My book of the moment is PLENTY, by Yotam Ottolenghi.
This book is completely excellent.
Much more than just a vegetarian cookbook, PLENTY is a book that celebrates MEAT-FREE DELICIOUSNESS. I wonder how much of this distinction has to do with the fact that Ottolenghi is not a vegetarian....... ?
Ottolenghi might be described as London's chef du jour, running 4 signature eateries around London and, just a few weeks ago, opening his new restaurant NOPI in Soho. PLENTY is essentially a collection of recipes that appeared in Ottolenghi's weekly column in the Guardian called 'The New Vegetarian". When the Guardian approached Ottolenghi to start the column, a number of the Guardian's readers were outraged that their vegetarian column was being written by a carnivore; (it might not have helped that he once wrote that a particular salad would go well with some barbequed lamb chops...!) In any case, the very popular column, which he started in 2006, continues to this day, and happily for us, an edited collection is now available in your local bookshop !
The spirit of celebration emanating from these recipes is already captured in the very simple title. Ottolenghi's concept for the book is summarised in the opening lines of the book where he writes:
I'll start with something as simple and unassuming as rice. When I try to think of all the uses for this grain I immediately go dizzy with the countless possibilities - within and between cultures, pairing with other ingredients, all the types of rice available, the methods of cooking and when you serve it... I think of paella, wild rice salad and ho fan noodles. I visualize arancini with their golden breadcrumb crust, Iranian saffron rice with potatoes, Chinese friend rice, rice pudding... I can then move on to another cereal grain such as wheat, then lentils, beans, peas... herbs, leaves, seeds, flowers, roots, bulbs, fruit and funghi - each part of a separate little universe, with a million varieties and variations within it...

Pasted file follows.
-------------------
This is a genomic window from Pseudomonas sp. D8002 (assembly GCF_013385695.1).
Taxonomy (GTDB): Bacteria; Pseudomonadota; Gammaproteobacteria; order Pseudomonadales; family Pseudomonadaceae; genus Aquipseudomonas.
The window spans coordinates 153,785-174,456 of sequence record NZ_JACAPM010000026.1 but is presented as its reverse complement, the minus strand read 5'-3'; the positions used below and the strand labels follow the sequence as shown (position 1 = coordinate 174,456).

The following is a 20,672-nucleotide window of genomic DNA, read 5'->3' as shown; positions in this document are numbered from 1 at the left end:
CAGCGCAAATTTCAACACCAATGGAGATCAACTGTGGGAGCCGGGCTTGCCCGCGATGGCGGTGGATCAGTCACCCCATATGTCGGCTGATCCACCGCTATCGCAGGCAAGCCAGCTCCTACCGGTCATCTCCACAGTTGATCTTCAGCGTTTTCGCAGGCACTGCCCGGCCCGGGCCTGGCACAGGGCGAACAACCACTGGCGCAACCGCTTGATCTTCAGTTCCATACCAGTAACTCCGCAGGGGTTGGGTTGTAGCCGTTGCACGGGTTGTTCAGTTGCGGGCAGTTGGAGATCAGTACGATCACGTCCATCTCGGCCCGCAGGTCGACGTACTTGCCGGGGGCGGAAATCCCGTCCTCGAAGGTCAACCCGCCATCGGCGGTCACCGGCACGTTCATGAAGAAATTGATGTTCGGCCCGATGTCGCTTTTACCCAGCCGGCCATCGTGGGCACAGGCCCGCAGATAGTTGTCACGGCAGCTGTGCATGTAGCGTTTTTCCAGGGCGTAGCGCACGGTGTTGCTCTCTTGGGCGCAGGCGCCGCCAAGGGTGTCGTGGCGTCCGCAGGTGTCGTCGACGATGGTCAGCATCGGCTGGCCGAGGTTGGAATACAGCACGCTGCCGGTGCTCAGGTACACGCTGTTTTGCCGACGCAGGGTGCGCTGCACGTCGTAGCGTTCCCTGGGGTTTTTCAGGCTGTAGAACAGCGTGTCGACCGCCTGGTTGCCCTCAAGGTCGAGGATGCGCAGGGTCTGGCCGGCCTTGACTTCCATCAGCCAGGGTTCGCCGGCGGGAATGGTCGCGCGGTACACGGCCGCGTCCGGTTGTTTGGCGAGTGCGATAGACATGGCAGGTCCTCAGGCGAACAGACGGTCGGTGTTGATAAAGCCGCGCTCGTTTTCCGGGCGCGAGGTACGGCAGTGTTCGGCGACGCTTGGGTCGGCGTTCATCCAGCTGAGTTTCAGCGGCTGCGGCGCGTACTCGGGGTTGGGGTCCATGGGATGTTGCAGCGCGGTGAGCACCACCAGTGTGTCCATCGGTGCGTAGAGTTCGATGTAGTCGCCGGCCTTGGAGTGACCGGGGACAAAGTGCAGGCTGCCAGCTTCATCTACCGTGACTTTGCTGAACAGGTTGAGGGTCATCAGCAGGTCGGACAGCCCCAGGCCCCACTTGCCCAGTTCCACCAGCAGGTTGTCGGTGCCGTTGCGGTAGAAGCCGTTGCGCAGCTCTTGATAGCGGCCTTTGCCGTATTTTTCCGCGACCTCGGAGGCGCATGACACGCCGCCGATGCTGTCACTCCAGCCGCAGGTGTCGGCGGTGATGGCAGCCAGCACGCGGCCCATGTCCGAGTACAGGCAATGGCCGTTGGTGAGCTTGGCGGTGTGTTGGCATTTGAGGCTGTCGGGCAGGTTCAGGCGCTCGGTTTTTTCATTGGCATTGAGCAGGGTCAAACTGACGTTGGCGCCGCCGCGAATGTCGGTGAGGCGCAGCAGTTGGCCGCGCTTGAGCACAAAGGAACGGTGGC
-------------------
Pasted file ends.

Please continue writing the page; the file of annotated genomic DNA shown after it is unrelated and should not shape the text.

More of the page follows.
What I'm getting as is how lucky we are... to be cooking in a world that offers such a spectrum of ingredients and so many cultural heritages to draw on.
Inspiring stuff !
And, more than just inspiration, I reckon this book demonstrates a degree of culinary genius. There are techniques he uses with veges, that would just never occur to me. Combinations of veges/herbs/grains which are just so clever, and so DELICIOUS, I seriously think I could eat of this book most days of my life and be very, very happy.
Since discovering the book, I may have raved about it somewhat to those around me (put your hand up if I've talked you into buying this book in the last month ?) but, I take nothing back. If you're thinking about reducing your meat intake (becoming a flexitarian, as I believe it's now called) or you would like like to be more excited about preparing veges or vegetarian meals, BUY THIS BOOK. I am convinced you won't regret it - let it be your vegetarian cookbook for life. Everything I have prepared from it has been excellent and also flexible, which is always good. The caramelised garlic tart (with two types of goats cheese in) was a particular highlight... need I say more ?
ps Okay, just one very small thing... in the 'capsicums' section, Ottolenghi does a "Multi-vegetable paella". Ah - call me precious, but I can't quite cope with this. Vege paella ain't paella, friends. None-the-less, it still looks like a very tasty recipe ... !